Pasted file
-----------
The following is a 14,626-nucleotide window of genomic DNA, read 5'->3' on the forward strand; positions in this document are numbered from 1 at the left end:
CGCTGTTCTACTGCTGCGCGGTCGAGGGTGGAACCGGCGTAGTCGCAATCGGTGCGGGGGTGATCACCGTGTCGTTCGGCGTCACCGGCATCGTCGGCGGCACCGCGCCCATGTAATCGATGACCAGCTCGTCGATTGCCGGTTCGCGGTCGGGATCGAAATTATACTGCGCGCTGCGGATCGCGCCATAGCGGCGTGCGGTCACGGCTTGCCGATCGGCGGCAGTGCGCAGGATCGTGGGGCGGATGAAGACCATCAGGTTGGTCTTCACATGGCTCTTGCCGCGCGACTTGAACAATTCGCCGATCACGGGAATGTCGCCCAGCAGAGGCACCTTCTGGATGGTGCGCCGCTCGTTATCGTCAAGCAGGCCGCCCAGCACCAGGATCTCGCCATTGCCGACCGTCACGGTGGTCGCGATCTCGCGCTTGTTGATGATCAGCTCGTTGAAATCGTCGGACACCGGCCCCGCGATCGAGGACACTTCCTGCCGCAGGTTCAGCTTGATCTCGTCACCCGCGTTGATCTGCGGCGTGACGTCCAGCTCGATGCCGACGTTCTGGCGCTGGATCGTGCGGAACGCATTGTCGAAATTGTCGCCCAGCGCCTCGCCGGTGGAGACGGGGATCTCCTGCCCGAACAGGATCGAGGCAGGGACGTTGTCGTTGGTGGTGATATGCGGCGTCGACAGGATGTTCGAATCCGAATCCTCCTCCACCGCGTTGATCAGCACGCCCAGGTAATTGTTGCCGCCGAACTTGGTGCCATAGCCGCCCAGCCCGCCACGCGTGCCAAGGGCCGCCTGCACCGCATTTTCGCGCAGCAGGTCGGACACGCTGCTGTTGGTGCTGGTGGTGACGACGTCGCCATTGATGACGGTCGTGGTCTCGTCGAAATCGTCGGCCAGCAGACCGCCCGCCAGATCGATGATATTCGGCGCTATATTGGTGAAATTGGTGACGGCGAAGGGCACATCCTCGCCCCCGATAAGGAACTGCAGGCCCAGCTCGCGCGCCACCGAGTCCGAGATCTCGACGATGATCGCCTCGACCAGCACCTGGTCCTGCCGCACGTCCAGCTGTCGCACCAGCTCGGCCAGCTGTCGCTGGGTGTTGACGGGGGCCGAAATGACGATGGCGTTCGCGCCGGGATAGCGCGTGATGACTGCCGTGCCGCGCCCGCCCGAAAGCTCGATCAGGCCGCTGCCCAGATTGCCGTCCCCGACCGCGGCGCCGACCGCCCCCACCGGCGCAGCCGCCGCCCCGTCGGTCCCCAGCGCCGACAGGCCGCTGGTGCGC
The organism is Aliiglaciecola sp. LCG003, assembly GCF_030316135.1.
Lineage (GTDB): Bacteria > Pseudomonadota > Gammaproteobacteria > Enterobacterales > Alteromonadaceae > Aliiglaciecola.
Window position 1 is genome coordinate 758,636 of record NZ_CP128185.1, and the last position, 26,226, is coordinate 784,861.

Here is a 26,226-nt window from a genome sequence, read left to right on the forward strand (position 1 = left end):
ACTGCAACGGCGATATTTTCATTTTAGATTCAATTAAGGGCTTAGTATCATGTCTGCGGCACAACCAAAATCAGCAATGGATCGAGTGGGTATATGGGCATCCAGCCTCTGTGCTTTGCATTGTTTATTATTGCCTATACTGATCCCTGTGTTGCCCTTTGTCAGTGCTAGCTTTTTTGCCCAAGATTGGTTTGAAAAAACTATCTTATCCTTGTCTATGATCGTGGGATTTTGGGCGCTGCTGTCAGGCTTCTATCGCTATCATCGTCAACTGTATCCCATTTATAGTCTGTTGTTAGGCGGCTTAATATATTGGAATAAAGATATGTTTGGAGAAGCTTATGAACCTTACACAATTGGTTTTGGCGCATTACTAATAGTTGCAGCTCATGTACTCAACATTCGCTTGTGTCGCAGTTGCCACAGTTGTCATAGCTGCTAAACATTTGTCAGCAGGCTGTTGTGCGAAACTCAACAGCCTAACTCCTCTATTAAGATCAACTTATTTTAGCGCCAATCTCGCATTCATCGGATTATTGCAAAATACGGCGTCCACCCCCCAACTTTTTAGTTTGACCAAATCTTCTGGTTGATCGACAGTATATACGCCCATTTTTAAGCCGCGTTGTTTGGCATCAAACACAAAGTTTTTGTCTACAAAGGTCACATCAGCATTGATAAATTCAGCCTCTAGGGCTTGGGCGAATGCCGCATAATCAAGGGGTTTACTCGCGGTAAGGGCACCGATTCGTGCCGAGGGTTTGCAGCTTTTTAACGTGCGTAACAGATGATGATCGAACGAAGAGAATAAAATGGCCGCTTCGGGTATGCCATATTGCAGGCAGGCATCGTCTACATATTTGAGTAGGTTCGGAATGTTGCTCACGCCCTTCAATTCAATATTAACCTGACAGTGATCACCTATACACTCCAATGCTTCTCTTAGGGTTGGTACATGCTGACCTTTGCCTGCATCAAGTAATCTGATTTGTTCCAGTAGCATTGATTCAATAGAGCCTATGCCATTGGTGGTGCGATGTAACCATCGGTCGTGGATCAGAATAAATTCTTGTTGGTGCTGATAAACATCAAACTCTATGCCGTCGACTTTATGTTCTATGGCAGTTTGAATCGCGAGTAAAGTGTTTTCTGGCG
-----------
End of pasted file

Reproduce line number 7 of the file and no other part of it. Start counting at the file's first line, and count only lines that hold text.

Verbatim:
ACTGCAACGGCGATATTTTCATTTTAGATTCAATTAAGGGCTTAGTATCATGTCTGCGGCACAACCAAAATCAGCAATGGATCGAGTGGGTATATGGGCATCCAGCCTCTGTGCTTTGCATTGTTTATTATTGCCTATACTGATCCCTGTGTTGCCCTTTGTCAGTGCTAGCTTTTTTGCCCAAGATTGGTTTGAAAAAACTATCTTATCCTTGTCTATGATCGTGGGATTTTGGGCGCTGCTGTCAGGCTTCTATCGCTATCATCGTCAACTGTATCCCATTTATAGTCTGTTGTTAGGCGGCTTAATATATTGGAATAAAGATATGTTTGGAGAAGCTTATGAACCTTACACAATTGGTTTTGGCGCATTACTAATAGTTGCAGCTCATGTACTCAACATTCGCTTGTGTCGCAGTTGCCACAGTTGTCATAGCTGCTAAACATTTGTCAGCAGGCTGTTGTGCGAAACTCAACAGCCTAACTCCTCTATTAAGATCAACTTATTTTAGCGCCAATCTCGCATTCATCGGATTATTGCAAAATACGGCGTCCACCCCCCAACTTTTTAGTTTGACCAAATCTTCTGGTTGATCGACAGTATATACGCCCATTTTTAAGCCGCGTTGTTTGGCATCAAACACAAAGTTTTTGTCTACAAAGGTCACATCAGCATTGATAAATTCAGCCTCTAGGGCTTGGGCGAATGCCGCATAATCAAGGGGTTTACTCGCGGTAAGGGCACCGATTCGTGCCGAGGGTTTGCAGCTTTTTAACGTGCGTAACAGATGATGATCGAACGAAGAGAATAAAATGGCCGCTTCGGGTATGCCATATTGCAGGCAGGCATCGTCTACATATTTGAGTAGGTTCGGAATGTTGCTCACGCCCTTCAATTCAATATTAACCTGACAGTGATCACCTATACACTCCAATGCTTCTCTTAGGGTTGGTACATGCTGACCTTTGCCTGCATCAAGTAATCTGATTTGTTCCAGTAGCATTGATTCAATAGAGCCTATGCCATTGGTGGTGCGATGTAACCATCGGTCGTGGATCAGAATAAATTCTTGTTGGTGCTGATAAACATCAAACTCTATGCCGTCGACTTTATGTTCTATGGCAGTTTGAATCGCGAGTAAAGTGTTTTCTGGCG